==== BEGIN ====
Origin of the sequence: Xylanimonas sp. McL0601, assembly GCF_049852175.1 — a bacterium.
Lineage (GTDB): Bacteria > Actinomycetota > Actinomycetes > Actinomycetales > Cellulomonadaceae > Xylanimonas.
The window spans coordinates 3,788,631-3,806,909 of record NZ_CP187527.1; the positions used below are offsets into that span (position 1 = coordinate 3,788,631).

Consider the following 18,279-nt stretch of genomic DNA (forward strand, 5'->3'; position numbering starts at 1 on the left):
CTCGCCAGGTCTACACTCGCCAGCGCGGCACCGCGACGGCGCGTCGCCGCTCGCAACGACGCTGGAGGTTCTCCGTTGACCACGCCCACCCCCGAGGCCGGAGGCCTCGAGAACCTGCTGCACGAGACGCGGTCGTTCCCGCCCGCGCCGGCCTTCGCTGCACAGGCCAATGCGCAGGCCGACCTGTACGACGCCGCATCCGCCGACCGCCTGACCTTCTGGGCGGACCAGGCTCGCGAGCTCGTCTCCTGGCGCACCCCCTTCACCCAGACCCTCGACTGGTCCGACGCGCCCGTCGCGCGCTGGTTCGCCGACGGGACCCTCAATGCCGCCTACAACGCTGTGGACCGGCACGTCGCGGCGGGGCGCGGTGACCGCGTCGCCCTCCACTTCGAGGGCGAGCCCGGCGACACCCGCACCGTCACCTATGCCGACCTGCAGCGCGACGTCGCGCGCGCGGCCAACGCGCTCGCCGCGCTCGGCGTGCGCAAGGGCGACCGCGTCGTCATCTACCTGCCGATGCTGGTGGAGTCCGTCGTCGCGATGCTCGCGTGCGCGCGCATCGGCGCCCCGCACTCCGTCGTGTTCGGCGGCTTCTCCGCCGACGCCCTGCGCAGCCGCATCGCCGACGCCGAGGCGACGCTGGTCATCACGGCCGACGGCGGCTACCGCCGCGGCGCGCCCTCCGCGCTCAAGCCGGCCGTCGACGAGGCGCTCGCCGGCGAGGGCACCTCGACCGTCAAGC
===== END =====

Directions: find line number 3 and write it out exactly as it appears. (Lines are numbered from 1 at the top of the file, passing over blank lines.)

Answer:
The window spans coordinates 3,788,631-3,806,909 of record NZ_CP187527.1; the positions used below are offsets into that span (position 1 = coordinate 3,788,631).